Many of the farmers are dependent on farming inputs from government cooperatives and are indebted, making working in agriculture no longer profitable. Decreases in the profitability of farming will likely increase the already high levels of rural unemployment, leading to the vicious circle of skills loss and dependency.
It is within this context that a growth landscape and an enabling environment for businesses which are inclusive coupled with green job creation, particularly as a solution to community and sustainability challenges, becomes of such importance. Triple-bottom-line products will represent a shift in the Egyptian business culture, to one that relies on the valorization of community-based resources and skills to be socially responsible and environment friendly.
Solution: What is the proposed solution? Please be specific!
Adam is creating spaces which foster a culture of social innovation and green technology innovation in urban and rural areas. These spaces use participatory approaches to empower Egyptian communities to convert their daily sustainability challenges (agricultural challenges, water, soil, energy, food ...etc) into innovative, affordable, replicable and open source solutions to address their local needs. These solutions become responsible and inclusive green businesses improving the quality of life for the Base of the Pyramid (BoP) whilst providing opportunities for income generation.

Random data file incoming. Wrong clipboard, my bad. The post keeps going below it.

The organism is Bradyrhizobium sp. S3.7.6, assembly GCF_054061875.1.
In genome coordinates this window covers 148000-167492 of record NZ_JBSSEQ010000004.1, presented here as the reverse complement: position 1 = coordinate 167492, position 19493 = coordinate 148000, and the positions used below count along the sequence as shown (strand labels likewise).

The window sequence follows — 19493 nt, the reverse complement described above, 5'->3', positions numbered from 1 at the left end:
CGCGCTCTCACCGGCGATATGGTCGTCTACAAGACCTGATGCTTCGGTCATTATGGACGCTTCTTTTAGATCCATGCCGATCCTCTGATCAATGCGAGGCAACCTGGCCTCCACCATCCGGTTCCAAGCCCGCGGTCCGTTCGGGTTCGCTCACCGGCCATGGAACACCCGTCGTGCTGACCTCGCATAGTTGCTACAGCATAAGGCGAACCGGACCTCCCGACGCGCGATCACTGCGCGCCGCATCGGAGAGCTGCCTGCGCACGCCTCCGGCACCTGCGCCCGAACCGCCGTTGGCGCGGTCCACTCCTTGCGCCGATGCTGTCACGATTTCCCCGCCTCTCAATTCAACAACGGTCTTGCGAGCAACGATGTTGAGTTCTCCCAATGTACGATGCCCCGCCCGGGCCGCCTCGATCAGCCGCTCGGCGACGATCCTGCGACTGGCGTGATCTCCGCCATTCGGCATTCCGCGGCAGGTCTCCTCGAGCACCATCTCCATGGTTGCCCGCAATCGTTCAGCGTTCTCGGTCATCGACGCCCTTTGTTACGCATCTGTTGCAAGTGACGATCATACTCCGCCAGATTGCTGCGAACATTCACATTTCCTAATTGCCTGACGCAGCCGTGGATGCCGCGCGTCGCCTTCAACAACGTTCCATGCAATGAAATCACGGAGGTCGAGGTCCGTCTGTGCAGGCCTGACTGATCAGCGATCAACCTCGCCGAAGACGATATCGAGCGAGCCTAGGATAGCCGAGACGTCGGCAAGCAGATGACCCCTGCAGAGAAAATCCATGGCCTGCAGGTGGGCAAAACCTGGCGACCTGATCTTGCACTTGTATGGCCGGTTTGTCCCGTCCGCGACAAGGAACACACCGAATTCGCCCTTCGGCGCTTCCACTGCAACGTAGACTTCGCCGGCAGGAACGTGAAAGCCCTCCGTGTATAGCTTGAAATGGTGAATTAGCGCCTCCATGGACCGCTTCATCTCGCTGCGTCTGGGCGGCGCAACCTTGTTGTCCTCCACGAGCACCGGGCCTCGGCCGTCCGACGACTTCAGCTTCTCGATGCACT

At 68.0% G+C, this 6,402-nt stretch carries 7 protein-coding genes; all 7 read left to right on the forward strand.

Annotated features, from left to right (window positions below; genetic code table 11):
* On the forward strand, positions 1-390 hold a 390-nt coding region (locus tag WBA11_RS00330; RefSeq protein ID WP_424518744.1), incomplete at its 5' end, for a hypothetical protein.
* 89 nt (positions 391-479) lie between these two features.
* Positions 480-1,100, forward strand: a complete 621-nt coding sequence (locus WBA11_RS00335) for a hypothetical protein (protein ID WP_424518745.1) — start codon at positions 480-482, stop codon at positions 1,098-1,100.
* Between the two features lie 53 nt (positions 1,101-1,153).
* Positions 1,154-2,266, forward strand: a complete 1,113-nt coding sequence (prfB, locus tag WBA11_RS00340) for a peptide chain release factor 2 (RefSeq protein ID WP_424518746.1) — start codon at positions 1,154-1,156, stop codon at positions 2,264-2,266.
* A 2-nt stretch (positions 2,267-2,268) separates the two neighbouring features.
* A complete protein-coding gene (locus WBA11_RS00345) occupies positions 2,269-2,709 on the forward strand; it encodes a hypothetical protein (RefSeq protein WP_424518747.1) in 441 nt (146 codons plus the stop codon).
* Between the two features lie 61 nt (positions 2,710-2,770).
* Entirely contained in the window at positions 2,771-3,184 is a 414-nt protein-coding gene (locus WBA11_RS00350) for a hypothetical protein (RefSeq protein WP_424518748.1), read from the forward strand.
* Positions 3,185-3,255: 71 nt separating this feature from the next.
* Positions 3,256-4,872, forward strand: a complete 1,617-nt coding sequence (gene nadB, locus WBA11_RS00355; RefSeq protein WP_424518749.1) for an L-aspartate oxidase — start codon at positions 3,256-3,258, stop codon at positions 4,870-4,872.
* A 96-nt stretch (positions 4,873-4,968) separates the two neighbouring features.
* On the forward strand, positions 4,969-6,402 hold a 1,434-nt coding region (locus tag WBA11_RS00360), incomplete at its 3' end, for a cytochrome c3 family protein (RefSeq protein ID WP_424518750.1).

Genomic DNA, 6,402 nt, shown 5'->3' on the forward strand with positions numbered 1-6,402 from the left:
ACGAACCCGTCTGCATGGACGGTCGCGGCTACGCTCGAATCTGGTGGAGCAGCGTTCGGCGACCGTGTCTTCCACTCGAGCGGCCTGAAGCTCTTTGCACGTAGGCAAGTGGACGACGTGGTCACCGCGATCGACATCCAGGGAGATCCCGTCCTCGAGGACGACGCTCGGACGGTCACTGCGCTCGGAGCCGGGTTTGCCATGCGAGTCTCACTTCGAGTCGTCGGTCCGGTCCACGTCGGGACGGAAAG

Adam’s idea consists of four main components; three in urban areas and one in rural areas. In urban areas, Adam empowers youth to create innovative low cost technology solutions for sustainability challenges and convert them into tangible products and businesses (for example: developing a $150 solar water heater in response to diesel shortages). First, he established icecairo, acronym for Innovation, Collaboration and Entrepreneurship, a co-working environment targeting youth, especially unemployed, and pre-incubating their ideas. ICE Cairo provides technical know-how, prototyping labs for locally applicable solutions and business capacity building as well as shared community expertise. By harnessing the power of their network, consisting of technical and business experts, media, NGOs and policy makers, youth are ready for business launch and market access. Second, Adam is institutionalizing fabrication laboratories (Fab-labs) in engineering schools across different universities to allow students to prototype potential affordable tech solutions for sustainability challenges. Third, the physical co-working space and university Fab-labs are complemented by an open source, evolving e-learning platform that aggregates all the technical know-how of the resulting innovations to allow solutions identified in one place to be available for replication by other communities and youth elsewhere. The prototypes and products generated by the ICECairo community are used to create responsible and inclusive green businesses which improve livelihoods through sustainable products and create economic opportunities for young Egyptians to access new markets, additionally it contributes to the growth of a sustainable green economy in Egypt.